The Sirisena-Wickremesinghe government, after some early flirtations with the West, is now adopting the time tested non-aligned policy of friendship with all and enmity towards none. The United States and India apparently have some worries over Sri Lanka’s decision to rejuvenate its relations with China, but they appear to be content with Sri Lanka’s balancing act.
Certainly the presence of President Sirisena at the G7 summit will give hopes of a revival of Sri Lanka’s sluggish economy but it may also give the US and Japan, which are not uncomfortable with China’s assertive diplomacy in the South China Sea region, leverage to guide Sri Lanka’s China policy.
The invitation to Vietnam further confirms the argument that the summit was more China-focused. Vietnam is one of the countries that fiercely contest China’s claims of sovereignty over disputed islands in the South China Sea. President Barack Obama’s three-day visit to Vietnam ahead of his visit to Japan is more China-specific than symbolic. He announced in Hanoi that the US would lift the embargo on arms exports to Vietnam and improve defence cooperation with the United States’ one-time foe. Such close defence ties may give the United States Navy access once again to Vietnam’s Cam Ranh Bay port, one of the key ports from which the US directed its military operations during the Vietnam War.
The White House said the Obama administration’s decision to give Vietnam access to US weapons was in no way influenced by China. But China’s state-run Global Times in an op-ed article dismissed the White House statement as a “very poor lie,” adding that the White House felt an urgent need to contain China.
Obama was the third US president to visit Vietnam since Bill Clinton made the historic first visit in 2000. President George W. Bush visited Vietnam in 2006. These high profile visits have also paved the way for closer economic ties between the two countries, with Vietnam being one of the first signatories to the Trans-Pacific Partnership (TPP), an economic pact the Obama administration has floated -- apparently to undermine China.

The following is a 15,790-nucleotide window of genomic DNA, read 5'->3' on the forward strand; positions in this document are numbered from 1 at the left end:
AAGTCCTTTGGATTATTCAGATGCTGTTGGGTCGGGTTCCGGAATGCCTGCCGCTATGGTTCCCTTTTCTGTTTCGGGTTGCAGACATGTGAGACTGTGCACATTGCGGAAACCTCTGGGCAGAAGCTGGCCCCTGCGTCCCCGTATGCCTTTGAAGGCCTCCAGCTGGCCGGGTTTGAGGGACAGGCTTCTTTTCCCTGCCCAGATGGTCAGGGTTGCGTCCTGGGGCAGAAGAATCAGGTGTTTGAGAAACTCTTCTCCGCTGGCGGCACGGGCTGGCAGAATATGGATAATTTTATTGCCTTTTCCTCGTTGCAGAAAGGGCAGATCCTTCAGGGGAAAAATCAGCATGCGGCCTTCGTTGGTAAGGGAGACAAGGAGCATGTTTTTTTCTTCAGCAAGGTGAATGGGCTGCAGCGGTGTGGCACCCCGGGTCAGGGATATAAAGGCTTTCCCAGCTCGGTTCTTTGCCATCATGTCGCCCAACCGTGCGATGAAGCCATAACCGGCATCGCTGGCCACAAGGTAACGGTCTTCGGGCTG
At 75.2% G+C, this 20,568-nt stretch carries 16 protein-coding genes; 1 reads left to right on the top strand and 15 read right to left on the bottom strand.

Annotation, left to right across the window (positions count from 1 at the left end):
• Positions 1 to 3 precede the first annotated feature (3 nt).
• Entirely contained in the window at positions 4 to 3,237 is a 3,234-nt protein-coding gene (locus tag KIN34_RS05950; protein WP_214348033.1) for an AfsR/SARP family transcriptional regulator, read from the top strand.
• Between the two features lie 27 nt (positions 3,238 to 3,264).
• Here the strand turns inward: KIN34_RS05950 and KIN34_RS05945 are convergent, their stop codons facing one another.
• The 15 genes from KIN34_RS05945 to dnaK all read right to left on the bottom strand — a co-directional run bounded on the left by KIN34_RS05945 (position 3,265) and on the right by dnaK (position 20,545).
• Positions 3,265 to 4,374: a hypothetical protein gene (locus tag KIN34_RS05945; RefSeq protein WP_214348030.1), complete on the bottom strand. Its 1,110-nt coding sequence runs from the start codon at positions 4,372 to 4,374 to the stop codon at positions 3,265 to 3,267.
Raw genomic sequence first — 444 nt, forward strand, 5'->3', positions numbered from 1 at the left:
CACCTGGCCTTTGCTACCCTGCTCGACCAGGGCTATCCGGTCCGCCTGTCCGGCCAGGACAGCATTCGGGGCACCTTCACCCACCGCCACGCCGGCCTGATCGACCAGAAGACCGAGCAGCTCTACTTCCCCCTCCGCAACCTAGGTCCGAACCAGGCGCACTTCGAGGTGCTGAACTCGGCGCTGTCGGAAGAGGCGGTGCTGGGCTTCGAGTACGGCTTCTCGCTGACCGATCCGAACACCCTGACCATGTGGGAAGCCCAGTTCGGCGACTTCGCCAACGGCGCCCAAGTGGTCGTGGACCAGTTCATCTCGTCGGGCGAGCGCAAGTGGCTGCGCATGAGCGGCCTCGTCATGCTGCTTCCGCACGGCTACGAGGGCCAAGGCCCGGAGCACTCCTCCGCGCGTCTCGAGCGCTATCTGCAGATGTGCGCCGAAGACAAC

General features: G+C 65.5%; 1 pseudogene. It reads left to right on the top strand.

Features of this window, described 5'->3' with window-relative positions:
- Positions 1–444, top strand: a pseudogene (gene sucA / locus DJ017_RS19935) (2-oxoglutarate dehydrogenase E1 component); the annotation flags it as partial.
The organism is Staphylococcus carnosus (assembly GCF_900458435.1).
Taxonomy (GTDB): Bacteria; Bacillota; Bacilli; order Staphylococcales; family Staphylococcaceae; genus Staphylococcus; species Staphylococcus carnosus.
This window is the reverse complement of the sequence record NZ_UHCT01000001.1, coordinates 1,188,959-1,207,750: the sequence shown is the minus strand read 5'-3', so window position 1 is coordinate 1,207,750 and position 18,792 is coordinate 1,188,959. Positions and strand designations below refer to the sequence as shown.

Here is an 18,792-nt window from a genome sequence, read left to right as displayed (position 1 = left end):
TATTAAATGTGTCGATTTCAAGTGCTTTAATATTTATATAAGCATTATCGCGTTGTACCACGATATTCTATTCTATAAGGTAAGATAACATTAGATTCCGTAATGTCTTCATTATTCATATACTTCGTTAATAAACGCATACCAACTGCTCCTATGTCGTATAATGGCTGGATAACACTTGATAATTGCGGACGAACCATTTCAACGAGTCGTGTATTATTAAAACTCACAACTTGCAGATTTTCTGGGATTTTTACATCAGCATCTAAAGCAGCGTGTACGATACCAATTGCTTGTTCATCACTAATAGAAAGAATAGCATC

Vietnam also fought a war with China in 1988 and ever since the relations between the two countries have not returned to normal though trade and investment ties exist.
In 2014, Vietnam and China were on the verge of a military confrontation when tension escalated over China’s move to build oil rigs in the disputed Paracel islands in the South China Sea.
Vietnam and other littoral states in the South China Sea accuse China of creating artificial islands by filling reefs with sand and placing in these islands equipment of a military nature. China has arbitrarily drawn a u-shaped ten-dash curve to indicate the sea area that comes under its jurisdiction. Naturally, the action has angered Japan, Vietnam, South Korea, Malaysia, Brunei, Indonesia and the Philippines.
These states must depend on the US for their defence, if China uses force to assert its claims over the disputed islands. This is why Vietnam is inviting the US back to its naval base. This is why the Philippines wants the US back in the Subic Bay base. It is in this context that one has to look at the G7 summit, which is taking place nine days after Chinese aircraft intercepted US reconnaissance planes in the South China Sea. The summit also takes place against the backdrop of regular US naval movements close to the islands which China has created. Though the two countries are mature enough to avoid a war, none would rule out an accidental clash.
Sri Lanka needs both China and the G7 and should be prudent enough to continue its balancing act.